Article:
Buhari and the Politics of Fear Mongering
By Sufuyan Ojeifo
Former military dictator and presidential aspirant of the All Progressives Congress (APC), General Muhammadu Buhari, is continuing his trademark politics of bitterness, blackmail and fear mongering. At a Northern stakeholders' meeting of the APC, held on Saturday, October 18, 2014, in Kaduna, Buhari once again threw caution, which is expected of an elder, to the winds and launched a subtle jibe at the judges of the country's apex court. He said, 'I tried to be a President three times; three times I failed. I challenged the election up to the Supreme Court. Who were the judges of the Supreme Court? What were their decisions? The most interesting one was in 2007 where three of the seven-man panel of judges said the election was not done according to the law….'
It is worrisome that an elder of Buhari's standing will make utterances which insinuate that judges of the Supreme Court were compromised or suborned to arrive at a verdict not favourable to him, an indication that he has no respect for the judiciary. If, as Buhari said, 'three of the seven-man panel of judges said the election was not done according to the law' in 2007, does it not follow that the remaining four judges were of the legal opinion that the election satisfied the requirements of the law? Or, would Buhari have preferred to be handed a victory on the basis of the three judges who were ostensibly in support of his case against the four judges who were not?
Moreover, that Buhari, in 2014, is still talking about his 2007 loss at the Supreme Court is a pointer to just how unsportsmanlike he can be and how long his bitterness can last. It also brings to the fore the fear mongering with which Buhari has often laced his public statements, some of which, if one is to be kind, can only, at best, be described as not statesmanlike.
Lest Nigerians forget, it was Buhari who once told the world during a BBC Hausa Service interview that, 'If what happened in 2011 should again happen in 2015, by the grace of God, the dog and the baboon would all be soaked in blood.' And if we are to follow Buhari's example and go back to the past, let every well-meaning Nigerian challenge Buhari to search his conscience whether his utterances before and after the 2011 Presidential Election did not stoke and encourage the violence in some parts of the north that led to the loss of many Nigerians after the election.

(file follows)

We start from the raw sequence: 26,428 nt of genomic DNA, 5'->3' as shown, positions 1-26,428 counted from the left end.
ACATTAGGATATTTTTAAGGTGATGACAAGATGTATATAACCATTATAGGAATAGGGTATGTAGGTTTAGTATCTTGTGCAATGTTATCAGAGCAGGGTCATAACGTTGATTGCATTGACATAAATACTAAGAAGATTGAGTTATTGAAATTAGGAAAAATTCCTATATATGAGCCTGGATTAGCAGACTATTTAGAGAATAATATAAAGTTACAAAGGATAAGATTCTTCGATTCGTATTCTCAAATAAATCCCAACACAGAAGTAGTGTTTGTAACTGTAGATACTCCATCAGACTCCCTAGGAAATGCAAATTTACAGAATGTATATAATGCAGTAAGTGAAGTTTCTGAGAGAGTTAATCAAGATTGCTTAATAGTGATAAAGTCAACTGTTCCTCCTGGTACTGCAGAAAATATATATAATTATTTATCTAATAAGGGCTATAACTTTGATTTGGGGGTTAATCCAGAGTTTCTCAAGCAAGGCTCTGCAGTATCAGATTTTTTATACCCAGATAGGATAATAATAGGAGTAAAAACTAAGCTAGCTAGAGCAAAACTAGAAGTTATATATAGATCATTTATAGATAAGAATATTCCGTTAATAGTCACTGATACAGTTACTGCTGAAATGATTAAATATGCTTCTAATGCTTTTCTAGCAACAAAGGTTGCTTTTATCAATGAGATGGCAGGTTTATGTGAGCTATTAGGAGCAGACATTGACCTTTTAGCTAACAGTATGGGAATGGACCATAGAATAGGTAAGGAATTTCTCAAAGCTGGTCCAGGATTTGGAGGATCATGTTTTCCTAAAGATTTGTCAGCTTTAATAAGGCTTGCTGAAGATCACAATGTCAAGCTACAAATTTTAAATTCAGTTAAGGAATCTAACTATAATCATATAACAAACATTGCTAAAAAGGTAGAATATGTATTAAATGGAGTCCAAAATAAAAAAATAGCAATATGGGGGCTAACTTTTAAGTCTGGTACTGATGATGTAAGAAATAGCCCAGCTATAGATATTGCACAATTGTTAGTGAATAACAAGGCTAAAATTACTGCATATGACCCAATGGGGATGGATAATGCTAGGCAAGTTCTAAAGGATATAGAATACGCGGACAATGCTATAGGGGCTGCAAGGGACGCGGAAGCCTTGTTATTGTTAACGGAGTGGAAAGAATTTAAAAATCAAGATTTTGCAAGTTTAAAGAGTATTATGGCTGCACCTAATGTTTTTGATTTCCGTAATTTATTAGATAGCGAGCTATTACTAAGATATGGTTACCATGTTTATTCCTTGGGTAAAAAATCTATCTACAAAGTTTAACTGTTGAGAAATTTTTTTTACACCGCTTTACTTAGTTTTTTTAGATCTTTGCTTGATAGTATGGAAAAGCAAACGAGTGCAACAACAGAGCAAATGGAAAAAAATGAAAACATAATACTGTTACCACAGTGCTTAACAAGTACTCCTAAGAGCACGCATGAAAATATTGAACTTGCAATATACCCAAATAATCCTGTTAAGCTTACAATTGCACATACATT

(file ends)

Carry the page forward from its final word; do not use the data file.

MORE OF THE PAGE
Coming back to the Saturday, October 18, 2014 event in Kaduna, Buhari further scored a new low in fear mongering while reinforcing the APC policy of demonizing the Peoples Democratic Party (PDP). He said: 'another four years of PDP will send this country down the drain.' This is a classic example of Buhari's brand of politicking, which is to mix fear with blackmail and intimidation in the hope that voters will be cowed into supporting him. It is simply incredible that after three failed attempts at winning the presidency through the ballot box, instead of the military coup that he once used, Buhari's handlers cannot advise him to change his flawed tactics.
In reality, what does Buhari's 'another four years of PDP will send this country down the drain' mean? Nigerians are intelligent beings and can fact-check things for themselves. Yes, the PDP has been in power for 15 years, in which time the country has witnessed many positive changes. To be clear, nobody is saying Nigeria has reached the state of Utopia; but then, again, which country can be said to have reached Utopia? However, the many positive changes that Nigeria has witnessed under the PDP include tremendous growth in the areas of telecommunications, agriculture, women empowerment and, perhaps, most importantly, freedom of democratic expression.
It is this freedom of democratic expression that allows Buhari to go around making unguarded statements aimed at stoking anger against the government of the day, something which Buhari, the military dictator, would never have tolerated.
For those who may have short memories, let us recall that Buhari is one of the very few Nigerians who have had the privilege of ruling Nigeria in the past. Let us recall specifically that Buhari is, indeed, a former military dictator who truncated the democratically elected government of President Shehu Shagari in 1983. Let us remember that Buhari's Decree No.4 remains one of the most draconian laws against press freedom that the entire world has ever seen. And let us never forget that Buhari's regime incarcerated many Nigerians, including former Vice President Alex Ekwueme, for long periods of time without trial.
So if today, as is the case, retired General Muhammadu Buhari, a man who appears negatively rigid and incapable of putting on a democratic temperament, offers himself for service as Nigeria's democratically elected president, and he seeks to achieve this feat through the misguided politics of fear mongering, intimidation and outright blackmail, Nigerians have the right to look him in the face and say, 'Thanks, but no thanks, General! We've seen your style before. It did us no good then and it would do us no good now.'
Mr Ojeifo contributed this piece from Abuja.
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